To be honest, it didn’t look like much of anything. It was interesting, but was it art? The man stood behind me for a moment. Suddenly, he looked embarrassed, as though he had read my mind. I took a few snapshots of it, trying to look at this ream of ice through this man’s eyes. If he was able to appreciate its beauty, why couldn’t I?
In the end, it turned out pretty interesting.
This man said he was a Vietnam veteran. He even pointed at the bulldog pin on his hat to prove it. I was originally taking pictures of this girl sitting on a computer chair waiting for the bus when he called me over and said I should take a picture of him. I thought, why not? I snapped a couple, and I loved the hardness of his face and the intensity in his eyes. I shook his hand, told him I had deployed to Iraq myself, and thanked him for his service. I actually like it when people call me over to take their picture. This one turned out to be a pretty nice portrait.
For this next photo, I simply liked the striking contrast of the various lines. The twigs of the tree clashed with the diagonal power lines, which also brought a nice feel over the ghostlike gray building in the background. There wasn’t a whole lot of color to this picture to begin with, so I desaturated it and bumped up the contrast way up. I’m not sure if in the end the photo turned out the way I first imagined it when I snapped the photo, but I like it all the same.
Caught some beautiful photos of the snowy and icy weather this morning when driving around to find features for the Post-Gazette. These four are my favorites. I wanted to capture a few images where the composition was mainly driven by shadows. Lighting in photographs is something we should never take for granted. After today, the sun will never look quite the same in the sky, and the shadows it creates will not be what they looked like when you woke up early to go to work this morning. It’s a subtle reminder for us all to treasure the glimpses of light and hope we receive every day. Every small blessing from God can fade away just like the shadows we see. Too many times I’ve fallen into the trap of my own laziness that says: “Oh, don’t worry about it… it will be there again tomorrow.”
The reality is that, no, no it won’t be. The same is true about our children and loved ones. I’m not simply saying that life is temporary. I’m saying that God gives us these days, these friends, our loved ones, to truly and deeply cherish them. Our children will grow older every single day. Our wives need us right now, not tomorrow, to spend time with them and listen to them. Even our friends move in and out of our lives. So make the most of these subtle little “shadows” because they move as the sun moves, and some will fade away before night fall.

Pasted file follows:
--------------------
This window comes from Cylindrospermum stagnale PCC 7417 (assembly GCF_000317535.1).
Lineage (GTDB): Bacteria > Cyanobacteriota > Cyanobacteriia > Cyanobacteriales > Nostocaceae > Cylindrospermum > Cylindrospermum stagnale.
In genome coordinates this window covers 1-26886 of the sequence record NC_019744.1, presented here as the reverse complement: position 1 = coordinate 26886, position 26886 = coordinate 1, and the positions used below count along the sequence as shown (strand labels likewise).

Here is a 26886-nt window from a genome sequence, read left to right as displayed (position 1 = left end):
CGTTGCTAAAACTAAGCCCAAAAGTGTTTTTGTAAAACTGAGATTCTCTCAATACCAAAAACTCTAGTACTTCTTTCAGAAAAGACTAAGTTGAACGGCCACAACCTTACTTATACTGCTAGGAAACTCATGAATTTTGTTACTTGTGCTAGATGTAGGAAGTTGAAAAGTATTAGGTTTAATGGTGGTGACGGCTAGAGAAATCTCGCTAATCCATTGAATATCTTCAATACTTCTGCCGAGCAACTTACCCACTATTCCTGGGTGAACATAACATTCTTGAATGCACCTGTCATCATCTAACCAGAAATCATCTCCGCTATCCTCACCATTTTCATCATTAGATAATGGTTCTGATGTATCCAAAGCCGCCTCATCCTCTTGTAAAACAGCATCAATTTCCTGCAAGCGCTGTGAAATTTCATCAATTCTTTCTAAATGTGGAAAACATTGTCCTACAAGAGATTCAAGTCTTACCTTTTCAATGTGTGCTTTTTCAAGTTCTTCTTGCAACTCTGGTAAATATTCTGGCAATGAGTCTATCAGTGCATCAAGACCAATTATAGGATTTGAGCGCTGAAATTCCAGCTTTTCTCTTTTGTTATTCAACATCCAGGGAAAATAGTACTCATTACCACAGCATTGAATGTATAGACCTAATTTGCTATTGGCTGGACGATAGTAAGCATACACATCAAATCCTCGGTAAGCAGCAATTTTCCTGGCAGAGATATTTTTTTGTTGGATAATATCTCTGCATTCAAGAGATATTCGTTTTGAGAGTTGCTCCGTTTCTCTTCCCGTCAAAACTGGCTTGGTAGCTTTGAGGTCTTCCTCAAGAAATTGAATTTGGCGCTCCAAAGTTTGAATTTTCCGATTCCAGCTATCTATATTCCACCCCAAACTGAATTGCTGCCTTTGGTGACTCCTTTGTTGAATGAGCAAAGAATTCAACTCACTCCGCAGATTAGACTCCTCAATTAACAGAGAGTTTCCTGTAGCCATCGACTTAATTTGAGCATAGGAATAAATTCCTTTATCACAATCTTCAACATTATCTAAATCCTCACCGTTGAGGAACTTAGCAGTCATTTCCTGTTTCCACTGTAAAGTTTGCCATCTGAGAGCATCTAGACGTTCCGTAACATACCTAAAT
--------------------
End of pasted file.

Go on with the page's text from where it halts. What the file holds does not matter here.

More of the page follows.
I walked around downtown today and I saw a lady feeding pigeons. She had maybe 20 pounds of feed and bread with her. I wanted to take her photo as a feature, but she said I couldn’t because she’s a Mennonite. So instead I took photos of the pigeons up close. There were a few flying shots, but they were too blurry
It’s been too long since I last posted a photo. Right now photo shoots have been slow because of the unpredictable weather. Maybe this will make up for it.
I snapped this photo while driving into Station Square for work. Immediately I pulled off and ran out with my camera. I bracketed several shots in case some day I want to turn this image into an HDR, but I didn’t use a tripod so that might not work out. Either way, I’m happy with how this sunrise and silhouetted city image looks.
This morning I headed out a few minutes early before going to work in hope of catching a beautiful sunrise over the Pittsburgh skyline. This is what I saw instead…
I woke up early this morning to catch some nice wintery shots of Pittsburgh. A lot of them came out really beautiful. The snow was fresh from overnight and as the sun rose the sky turned this gorgeous icy blue color. There were also a few clouds moving around that gave the sky a little more appeal.
I have to say, though, that it was absolutely freezing! My feet are STILL cold right now and my fingers froze stiff a few times as I was snapping photos.
But it was worth it!
(These photos are property of the Pittsburgh Post-Gazette)
Here’s a couple landscape/abstract shots from downtown.
This is a shot I took this morning as I was driving into work.
I was crossing the Smitfield St bridge downtown, just as this train was going through. The photo was actually pretty plain, so I touched it up some.
I was heading to work early one morning and took this shot. I love how the coolness of the morning clouds contrast against the warmth of the lights at the other end of our driveway.